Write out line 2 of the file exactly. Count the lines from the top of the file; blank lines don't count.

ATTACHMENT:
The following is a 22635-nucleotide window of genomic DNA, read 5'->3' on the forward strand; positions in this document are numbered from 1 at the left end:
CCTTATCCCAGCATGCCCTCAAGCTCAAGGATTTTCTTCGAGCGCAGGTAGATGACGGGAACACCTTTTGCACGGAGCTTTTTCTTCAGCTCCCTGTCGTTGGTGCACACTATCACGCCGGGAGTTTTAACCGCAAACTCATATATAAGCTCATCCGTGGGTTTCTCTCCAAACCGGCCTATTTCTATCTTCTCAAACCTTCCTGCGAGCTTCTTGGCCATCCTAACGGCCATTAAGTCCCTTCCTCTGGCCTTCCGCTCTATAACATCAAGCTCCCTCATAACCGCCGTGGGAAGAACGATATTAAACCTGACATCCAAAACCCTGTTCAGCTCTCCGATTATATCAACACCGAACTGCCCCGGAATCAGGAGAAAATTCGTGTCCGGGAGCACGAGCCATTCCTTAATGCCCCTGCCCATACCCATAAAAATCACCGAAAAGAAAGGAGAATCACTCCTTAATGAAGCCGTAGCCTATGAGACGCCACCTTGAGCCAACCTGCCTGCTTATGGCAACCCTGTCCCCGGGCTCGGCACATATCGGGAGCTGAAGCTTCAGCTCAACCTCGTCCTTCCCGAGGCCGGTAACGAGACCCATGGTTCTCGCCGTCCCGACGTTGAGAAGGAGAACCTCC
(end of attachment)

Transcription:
CCTTATCCCAGCATGCCCTCAAGCTCAAGGATTTTCTTCGAGCGCAGGTAGATGACGGGAACACCTTTTGCACGGAGCTTTTTCTTCAGCTCCCTGTCGTTGGTGCACACTATCACGCCGGGAGTTTTAACCGCAAACTCATATATAAGCTCATCCGTGGGTTTCTCTCCAAACCGGCCTATTTCTATCTTCTCAAACCTTCCTGCGAGCTTCTTGGCCATCCTAACGGCCATTAAGTCCCTTCCTCTGGCCTTCCGCTCTATAACATCAAGCTCCCTCATAACCGCCGTGGGAAGAACGATATTAAACCTGACATCCAAAACCCTGTTCAGCTCTCCGATTATATCAACACCGAACTGCCCCGGAATCAGGAGAAAATTCGTGTCCGGGAGCACGAGCCATTCCTTAATGCCCCTGCCCATACCCATAAAAATCACCGAAAAGAAAGGAGAATCACTCCTTAATGAAGCCGTAGCCTATGAGACGCCACCTTGAGCCAACCTGCCTGCTTATGGCAACCCTGTCCCCGGGCTCGGCACATATCGGGAGCTGAAGCTTCAGCTCAACCTCGTCCTTCCCGAGGCCGGTAACGAGACCCATGGTTCTCGCCGTCCCGACGTTGAGAAGGAGAACCTCC